To coincide with Storm Doris, I’m happy to be re-releasing Tomorrow’s Anecdote – this time under a new author's ID. Henceforth, all my historical fiction will be under the name of A. J. Monkton.
I’ll be keeping my actual name for fantasy books and short stories, plus any random journalism that comes my way.
In an eerie loop of circumstance, the story is about the Great Storm of 1987 and how it wreaked havoc on a provincial journalist, upturning her assumptions of the past and changing the present.
It was odd this morning, seeing all the images of fallen trees and debris that haunted me at the time, so much so that the event inspired the book.
Check out the Tomorrow's Anecdote website for more information and some 1980s nostalgia.
Is it autobiographical? No, no, no. Of course not.
Here’s the new cover and blurb ...
Just another day in the newsroom? Hardly.
It is October 1987.
Clare Forester is an overworked and under-appreciated features sub on a provincial paper in Somerset, cheerfully ranting about her teenage daughter, her spiteful mother, her reclusive lodger, the Thatcher government, new technology, grubby journalists, petty union officials, her charming ex – and just about anything that crosses her path.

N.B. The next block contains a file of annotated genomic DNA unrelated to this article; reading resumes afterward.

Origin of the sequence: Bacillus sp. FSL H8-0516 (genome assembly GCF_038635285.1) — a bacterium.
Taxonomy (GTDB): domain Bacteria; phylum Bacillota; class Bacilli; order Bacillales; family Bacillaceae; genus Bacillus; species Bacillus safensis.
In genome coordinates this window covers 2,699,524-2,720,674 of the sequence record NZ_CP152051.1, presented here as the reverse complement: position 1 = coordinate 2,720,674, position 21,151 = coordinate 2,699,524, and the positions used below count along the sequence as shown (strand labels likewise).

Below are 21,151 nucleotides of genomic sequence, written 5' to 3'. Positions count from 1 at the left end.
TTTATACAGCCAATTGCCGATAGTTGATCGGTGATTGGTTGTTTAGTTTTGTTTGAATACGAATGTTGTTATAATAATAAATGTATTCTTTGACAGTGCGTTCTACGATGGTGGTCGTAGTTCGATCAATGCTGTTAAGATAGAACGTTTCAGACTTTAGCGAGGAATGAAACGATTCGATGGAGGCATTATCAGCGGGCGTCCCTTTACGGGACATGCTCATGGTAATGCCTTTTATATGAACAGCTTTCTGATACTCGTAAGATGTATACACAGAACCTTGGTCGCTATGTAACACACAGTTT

If things aren’t tempestuous enough, on Thursday, October 15, the Great Storm sweeps across Britain, cutting a swathe of destruction across the southern counties. At the office, Clare is pushed to breaking point by pushy bosses and inept colleagues, and loses her temper with gale-force fury. She is suspended from work and finds herself in therapy for stress, while her union embarks on strike action. Worse is to come.
Black Monday follows and the markets crash. But it's not just the future that's giving Clare grief.
Dark family secrets come back to haunt her. One thing she learns ... Never trust the past.